Robert Bresson’s cinematic philosophy

Article00Dennis Lim at Bookforum:

Robert Bresson's Notes on the Cinematograph holds a special place on the small shelf of books about filmmaking by filmmakers. First published in 1975, this slender and endlessly quotable manifesto by one of the cinema's supreme masters remains, for the receptive reader, potentially seismic. As distilled and exacting as his films, Bresson's compendium of epigrams—its title misleadingly translated in previous English editions as Notes on Cinematography and Notes on the Cinematographer—is film theory at its most aphoristic, the cinephile's equivalent of Letters to a Young Poet, a book to be read in an afternoon and pondered for a lifetime.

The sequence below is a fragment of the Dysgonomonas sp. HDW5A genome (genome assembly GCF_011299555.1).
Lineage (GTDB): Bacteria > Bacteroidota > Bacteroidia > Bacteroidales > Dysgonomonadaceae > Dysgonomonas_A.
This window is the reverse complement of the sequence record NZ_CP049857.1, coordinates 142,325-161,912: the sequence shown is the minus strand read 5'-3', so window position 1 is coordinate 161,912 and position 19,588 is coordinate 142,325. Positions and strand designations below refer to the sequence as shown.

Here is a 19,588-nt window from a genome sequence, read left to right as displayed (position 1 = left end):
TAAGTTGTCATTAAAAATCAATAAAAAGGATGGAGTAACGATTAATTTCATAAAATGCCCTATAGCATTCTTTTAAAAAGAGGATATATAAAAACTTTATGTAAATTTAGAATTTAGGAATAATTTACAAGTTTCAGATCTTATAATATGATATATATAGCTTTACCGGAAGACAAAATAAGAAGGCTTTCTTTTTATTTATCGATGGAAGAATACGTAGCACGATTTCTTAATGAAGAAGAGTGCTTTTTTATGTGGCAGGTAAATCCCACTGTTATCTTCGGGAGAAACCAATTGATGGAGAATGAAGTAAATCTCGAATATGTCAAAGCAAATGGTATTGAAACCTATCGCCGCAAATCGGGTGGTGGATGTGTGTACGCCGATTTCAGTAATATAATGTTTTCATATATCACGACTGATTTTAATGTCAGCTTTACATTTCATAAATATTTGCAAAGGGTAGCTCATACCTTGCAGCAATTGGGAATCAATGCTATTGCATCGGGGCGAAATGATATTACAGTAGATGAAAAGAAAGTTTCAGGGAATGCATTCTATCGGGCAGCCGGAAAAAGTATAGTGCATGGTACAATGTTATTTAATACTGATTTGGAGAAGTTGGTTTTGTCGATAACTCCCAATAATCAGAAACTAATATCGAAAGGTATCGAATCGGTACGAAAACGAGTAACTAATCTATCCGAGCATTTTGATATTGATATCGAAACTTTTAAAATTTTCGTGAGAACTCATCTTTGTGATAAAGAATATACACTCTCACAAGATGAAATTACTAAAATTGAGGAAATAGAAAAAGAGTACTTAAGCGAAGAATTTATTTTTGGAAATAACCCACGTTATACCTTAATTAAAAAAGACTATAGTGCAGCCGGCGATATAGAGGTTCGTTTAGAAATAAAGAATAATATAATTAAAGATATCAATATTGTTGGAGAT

In four decades, Bresson made only thirteen features, works of extraordinary lucidity and profound mystery, of absolute rigor and overwhelming emotion. Most of his characters—who include an imprisoned resistance fighter (A Man Escaped), an obscurely motivated petty thief (Pickpocket), and a suicidal young wife (A Gentle Woman)—are searching for a liberation of sorts, whether or not they know it, and most of his films assume the form of a quest for the essential, for a state of grace. Bresson came to movies late, having started as a painter, and he would attempt to exercise as much control over a collaborative, industrial medium as an artist has over his canvas. His allergy to compromise meant that the films were few and far between. Reflection, whether by inclination or necessity, was part of his process. “Precision of aim lays one open to hesitations,” he writes in Notes, which he took several decades to complete, adding that Debussy would spend a week “deciding on one chord rather than another.”

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